There is not much more that can be said about Jean Luc-Godard's filmography that hasn't already been analyzed and dissertated. His place in, and ubiquitous influence on, the history of cinema is akin to the stature of 20th century luminaries such as Pablo Picasso and Miles Davis. All of these icons insatiably absorbed the history, ethos, and spirituality of their respective crafts, used that knowledge to shatter all of the inherit rules and conventions, and then wielded those shards liberally in face of the old guard, thus irreversibly pushing their respective art forms into the future. Godard was an art warrior in the truest sense, literally fighting and demonstrating against an oppressive government in the name of creative freedom, and along with revolutionary brethren like Francois Truffaut, created several films (most notably from 1961 to 1967) that were designed to not only defiantly challenge and educate the average film viewer but also pay homage to the heroes of the classic films they so loved. Virtually every modern film maker cites Godard and others in the French New Wave as primary influences and often times movies like Band Of Outsiders and Breathless are the average students first foray into cinephelia. The irony in all of this is that Godard's initial intention wasn't even to be a director at all, his real passion was film critique, and all of his classic films are rife with referential nods and tributes to whom he felt were masters of the cinematic craft. Jean-Luc saw himself more as a cinematic theorist with a heavy ideological leaning towards Existentialism and Marxism, and he used no subtlety at all when including these beliefs and musings in his films. In this way, his raw and incendiary style leave little to the imagination. His sound tracking is intentionally not in sync, there is a negligent adherence to his storylines, and his hamfisted approach to editing and cinematography gave devout purists fits, but all of these "flaws" are hallmarks of what is now considered a well respected and influental career.
A Married Woman, Godard's 8th feature film from 1964, features all of the characteristics we know from his other movies but delivered with a much cooler and ultimately modernist approach. Even by his own account of the time he was concious of trying to present a movie that had smoothed out some of the edges that he had been critiqued for in his earlier films. This is also perhaps his most feminist film and perhaps an ideological sequel to 1962's Vivre Sa Vie. While Vivre's main character (played by Anna Karina) is a young woman at the cusp of adulthood being controlled by her surroundings and searching for answers with no known future prospects. Charlotte, however, is in complete control in this film, gliding through her poly-amorous dilemma with relative ease, the calm demeanor only mildly disturbed by an unplanned pregnancy. Indeed, this movie is a breath of fresh Parisian air and thoroughly a celebration of the feminine gender. In fact, the statuesque opening scene is a loving close up of Charlottes hair, that classic Godard hair....short, angular, and meticulously pruned. From that point on actress Macha Meril cooly exudes the complicated emotions of a romantically conflicted woman and her adventures throughout the semblace of this storyline attempt to magnify every aspect of what that means. She witnesses introspective monologues about the beautiful nature of womanhood and it's importance on French culture, overhears a conversation between two nubile girls about the apprehensions ones first sexual encounter, and listens to a neighbor relay a particularly explicit story about the joys of being dominated by her husband. Even the treatment of female form in pop culture gets Godard's unique decontruction in the form of magazine collages and shots of popular album sleeves.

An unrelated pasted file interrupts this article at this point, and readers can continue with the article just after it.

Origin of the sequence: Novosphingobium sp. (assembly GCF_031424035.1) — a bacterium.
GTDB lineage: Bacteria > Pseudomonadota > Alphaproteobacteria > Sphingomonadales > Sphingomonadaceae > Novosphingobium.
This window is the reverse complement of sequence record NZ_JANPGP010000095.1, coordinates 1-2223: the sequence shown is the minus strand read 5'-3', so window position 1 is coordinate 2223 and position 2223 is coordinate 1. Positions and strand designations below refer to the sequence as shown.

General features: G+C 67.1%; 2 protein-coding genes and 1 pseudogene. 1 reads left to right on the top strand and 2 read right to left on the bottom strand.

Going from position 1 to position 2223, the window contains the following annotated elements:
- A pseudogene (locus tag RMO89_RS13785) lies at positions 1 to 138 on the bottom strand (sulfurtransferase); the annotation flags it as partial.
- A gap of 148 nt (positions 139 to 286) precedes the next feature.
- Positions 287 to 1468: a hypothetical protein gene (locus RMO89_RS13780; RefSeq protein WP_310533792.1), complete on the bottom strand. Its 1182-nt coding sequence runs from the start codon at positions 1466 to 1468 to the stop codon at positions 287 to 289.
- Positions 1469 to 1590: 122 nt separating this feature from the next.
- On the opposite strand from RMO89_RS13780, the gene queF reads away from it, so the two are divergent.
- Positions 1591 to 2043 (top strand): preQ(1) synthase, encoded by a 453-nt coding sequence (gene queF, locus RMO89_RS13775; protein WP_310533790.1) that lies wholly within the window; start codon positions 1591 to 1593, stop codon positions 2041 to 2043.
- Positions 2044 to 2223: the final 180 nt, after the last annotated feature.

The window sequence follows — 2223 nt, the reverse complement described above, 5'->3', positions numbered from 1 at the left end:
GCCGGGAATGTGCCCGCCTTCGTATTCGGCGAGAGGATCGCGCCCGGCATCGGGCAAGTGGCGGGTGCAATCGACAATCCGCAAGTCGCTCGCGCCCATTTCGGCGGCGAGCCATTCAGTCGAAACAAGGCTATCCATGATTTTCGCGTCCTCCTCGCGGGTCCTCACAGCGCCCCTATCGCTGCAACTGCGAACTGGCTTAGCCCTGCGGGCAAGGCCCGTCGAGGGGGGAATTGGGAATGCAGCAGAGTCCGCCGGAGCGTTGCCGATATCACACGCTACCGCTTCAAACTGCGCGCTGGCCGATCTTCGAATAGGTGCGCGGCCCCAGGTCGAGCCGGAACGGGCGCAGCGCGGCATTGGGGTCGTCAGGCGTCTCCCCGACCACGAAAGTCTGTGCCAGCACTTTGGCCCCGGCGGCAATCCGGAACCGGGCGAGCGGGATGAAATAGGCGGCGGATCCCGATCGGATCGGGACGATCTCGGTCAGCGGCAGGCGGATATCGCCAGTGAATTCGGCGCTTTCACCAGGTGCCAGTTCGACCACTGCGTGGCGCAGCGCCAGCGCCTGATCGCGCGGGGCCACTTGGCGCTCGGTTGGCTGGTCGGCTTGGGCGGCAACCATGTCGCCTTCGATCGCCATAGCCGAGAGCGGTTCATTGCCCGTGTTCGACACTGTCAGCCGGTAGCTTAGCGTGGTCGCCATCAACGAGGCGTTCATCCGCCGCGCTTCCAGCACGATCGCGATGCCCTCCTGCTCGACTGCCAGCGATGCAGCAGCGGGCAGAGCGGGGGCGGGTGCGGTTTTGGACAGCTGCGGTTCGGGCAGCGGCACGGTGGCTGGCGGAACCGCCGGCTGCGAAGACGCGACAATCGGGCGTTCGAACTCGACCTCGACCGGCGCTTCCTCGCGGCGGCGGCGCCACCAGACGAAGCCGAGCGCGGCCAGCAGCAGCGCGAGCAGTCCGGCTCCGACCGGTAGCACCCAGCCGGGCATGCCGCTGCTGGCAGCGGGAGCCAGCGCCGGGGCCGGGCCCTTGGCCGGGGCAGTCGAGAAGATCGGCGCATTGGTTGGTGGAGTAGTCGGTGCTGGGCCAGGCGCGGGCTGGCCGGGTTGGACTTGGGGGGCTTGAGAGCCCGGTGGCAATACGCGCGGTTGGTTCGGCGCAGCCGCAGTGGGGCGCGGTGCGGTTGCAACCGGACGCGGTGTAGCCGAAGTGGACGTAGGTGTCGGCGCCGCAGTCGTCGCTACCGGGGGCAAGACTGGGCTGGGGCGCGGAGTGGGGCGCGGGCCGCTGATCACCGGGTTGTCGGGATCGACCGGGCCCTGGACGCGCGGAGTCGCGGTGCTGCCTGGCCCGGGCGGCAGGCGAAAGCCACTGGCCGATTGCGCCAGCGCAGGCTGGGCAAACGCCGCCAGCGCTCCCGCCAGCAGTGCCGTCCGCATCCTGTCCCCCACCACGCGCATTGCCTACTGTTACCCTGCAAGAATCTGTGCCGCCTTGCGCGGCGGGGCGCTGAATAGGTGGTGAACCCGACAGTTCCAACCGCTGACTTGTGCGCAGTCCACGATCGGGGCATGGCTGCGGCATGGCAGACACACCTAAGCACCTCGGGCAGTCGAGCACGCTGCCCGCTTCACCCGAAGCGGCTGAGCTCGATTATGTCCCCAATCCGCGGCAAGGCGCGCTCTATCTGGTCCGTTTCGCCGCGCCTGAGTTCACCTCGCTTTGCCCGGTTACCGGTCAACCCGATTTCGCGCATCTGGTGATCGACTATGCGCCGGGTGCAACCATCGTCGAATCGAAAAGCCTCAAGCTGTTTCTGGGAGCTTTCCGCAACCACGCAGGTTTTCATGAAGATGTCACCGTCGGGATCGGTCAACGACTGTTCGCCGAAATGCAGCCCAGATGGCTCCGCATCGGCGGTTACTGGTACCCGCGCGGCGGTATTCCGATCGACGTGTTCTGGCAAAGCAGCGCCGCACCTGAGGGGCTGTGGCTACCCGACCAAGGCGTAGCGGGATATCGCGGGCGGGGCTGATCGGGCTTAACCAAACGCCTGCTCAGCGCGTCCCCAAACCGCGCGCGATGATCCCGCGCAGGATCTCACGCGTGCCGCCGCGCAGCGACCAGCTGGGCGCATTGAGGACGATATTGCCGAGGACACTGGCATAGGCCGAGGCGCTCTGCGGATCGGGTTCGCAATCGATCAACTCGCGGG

Woman is ultimately a sex movie and the bedroom scenes themselves are treated with stunning and creative artistic discretion, bordering on fine art. Bare body parts are arranged in eye catching compositions, exuding overwhelming sensuality without so much as inkling of genitalia or actual sex. Most strikingly is the extensive use of hands. Charlotte is constantly touching her hair, neck, and face with an excruciating tension and the simple act of a man and a woman washing their hands in a sink with soap is closely portrayed solely with the viewers arousal in mind.
Godard is often considered a misogynist for his treatment of women in his stories, and with examples like the aforementioned Vivre Sa Vie and Week End from 1967, the discerning feminist might have a case. However, in A Married Woman I only see a deep respect and reverence for his subject and with this movie I believe he was attempting empower his protagonist and showcase her already liberated sensibilities.